• Achievable: The safety management system has the ability to monitor these metrics, such as with an aviation safety database or aviation safety management system software;
  • Relevant: Metrics are bound to and tailored for goals and objectives; and
  • Time-bound: Each metric is expressed in terms of some time period (short term, medium term, and long term).

If any KPI in your list does not meet these standards, it needs to be replaced. If your list of KPIs is not SMART, then the entire thing needs to be reworked. Non-SMART KPIs are bad for business quality and safety.

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 3 – KPIs Need to Be Updated

Company goals will change over time. The best indicators of safety performance will also change over time as the aviation SMS program is implemented. As goals and objectives change, KPIs need to change too. But updating KPIs is like cleaning out your garage – suddenly your old junk looks much more valuable than it actually is.

You rely on KPIs. They are your bread and butter safety data for long periods of time. Throwing them away is not easy. Some of the hard things about updating KPIs are:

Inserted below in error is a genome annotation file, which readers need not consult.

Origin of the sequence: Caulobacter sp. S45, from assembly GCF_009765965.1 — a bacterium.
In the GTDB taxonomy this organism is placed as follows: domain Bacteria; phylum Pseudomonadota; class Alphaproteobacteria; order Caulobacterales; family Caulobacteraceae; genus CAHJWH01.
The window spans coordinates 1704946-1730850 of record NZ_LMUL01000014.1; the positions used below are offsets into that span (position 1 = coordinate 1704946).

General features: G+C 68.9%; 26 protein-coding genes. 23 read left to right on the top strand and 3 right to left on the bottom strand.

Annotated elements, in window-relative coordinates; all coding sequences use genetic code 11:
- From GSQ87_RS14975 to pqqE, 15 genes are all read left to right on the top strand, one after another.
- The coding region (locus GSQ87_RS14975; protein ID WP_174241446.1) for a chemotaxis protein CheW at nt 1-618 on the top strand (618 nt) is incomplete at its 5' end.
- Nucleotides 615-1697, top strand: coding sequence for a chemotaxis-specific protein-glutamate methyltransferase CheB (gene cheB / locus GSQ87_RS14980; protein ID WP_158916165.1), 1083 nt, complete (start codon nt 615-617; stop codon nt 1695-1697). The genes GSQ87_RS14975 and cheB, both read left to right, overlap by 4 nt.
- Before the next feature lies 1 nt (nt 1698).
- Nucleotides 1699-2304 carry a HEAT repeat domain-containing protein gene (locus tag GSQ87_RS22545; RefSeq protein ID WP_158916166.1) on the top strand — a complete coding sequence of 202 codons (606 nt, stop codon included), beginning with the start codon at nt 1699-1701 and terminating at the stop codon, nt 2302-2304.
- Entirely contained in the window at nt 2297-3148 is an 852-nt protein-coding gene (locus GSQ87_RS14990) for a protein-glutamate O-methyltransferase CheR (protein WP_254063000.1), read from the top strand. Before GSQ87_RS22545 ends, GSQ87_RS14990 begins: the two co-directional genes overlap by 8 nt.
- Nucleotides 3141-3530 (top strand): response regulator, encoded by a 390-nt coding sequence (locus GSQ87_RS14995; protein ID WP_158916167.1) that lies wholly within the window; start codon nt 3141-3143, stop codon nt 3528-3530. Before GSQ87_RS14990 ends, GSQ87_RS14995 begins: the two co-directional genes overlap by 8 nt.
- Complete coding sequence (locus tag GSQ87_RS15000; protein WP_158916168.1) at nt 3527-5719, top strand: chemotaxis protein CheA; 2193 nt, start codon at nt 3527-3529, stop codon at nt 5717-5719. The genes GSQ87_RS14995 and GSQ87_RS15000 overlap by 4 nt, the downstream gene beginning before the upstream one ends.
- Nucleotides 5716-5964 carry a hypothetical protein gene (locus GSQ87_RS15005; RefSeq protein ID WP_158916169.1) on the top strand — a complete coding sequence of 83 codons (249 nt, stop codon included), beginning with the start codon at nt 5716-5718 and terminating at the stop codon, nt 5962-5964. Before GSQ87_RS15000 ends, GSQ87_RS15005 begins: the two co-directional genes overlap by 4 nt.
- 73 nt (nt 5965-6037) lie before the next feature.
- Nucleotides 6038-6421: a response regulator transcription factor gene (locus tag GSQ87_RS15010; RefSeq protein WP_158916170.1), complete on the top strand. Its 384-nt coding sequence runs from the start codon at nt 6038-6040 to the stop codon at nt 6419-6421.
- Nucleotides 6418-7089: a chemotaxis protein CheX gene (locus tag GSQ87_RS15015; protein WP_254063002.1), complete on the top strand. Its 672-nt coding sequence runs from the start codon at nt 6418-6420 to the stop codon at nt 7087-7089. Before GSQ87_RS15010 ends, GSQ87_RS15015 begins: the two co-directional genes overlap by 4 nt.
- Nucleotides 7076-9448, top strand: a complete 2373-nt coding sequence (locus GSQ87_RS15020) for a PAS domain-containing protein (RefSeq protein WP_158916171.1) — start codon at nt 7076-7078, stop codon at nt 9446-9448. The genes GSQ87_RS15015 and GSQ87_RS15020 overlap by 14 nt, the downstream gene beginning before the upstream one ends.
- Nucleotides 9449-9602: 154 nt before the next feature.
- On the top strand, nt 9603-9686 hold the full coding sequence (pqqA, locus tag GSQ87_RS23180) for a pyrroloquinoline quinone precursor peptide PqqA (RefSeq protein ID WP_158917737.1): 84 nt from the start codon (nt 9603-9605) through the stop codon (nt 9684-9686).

• Looking at the metrics everyday can make you “blind” to their real worth;
  • Becoming “attached” to KPIs, even when their value is spent;
  • Selecting new KPIs can be a time consuming, expensive, and complex process; and
  • It’s not always clear how valuable a KPI is.

A couple good questions to ask yourself in regards to updating each KPIs are:

  • With the current abilities of the aviation safety program, it is feasible to improve this metric?
  • If a stranger looked at this KPI, would he/she immediately know which goals and objectives this metric satisfies?
  • Can I say in once sentence why this metric is necessary for describing the current performance of the system?
  • If I showed this metric to a safety manager at a different organization would they be impressed?

A yearly or semi-annual “cut-throat” review of KPIs should be sufficient.

 4 – KPIs Should Be Manageable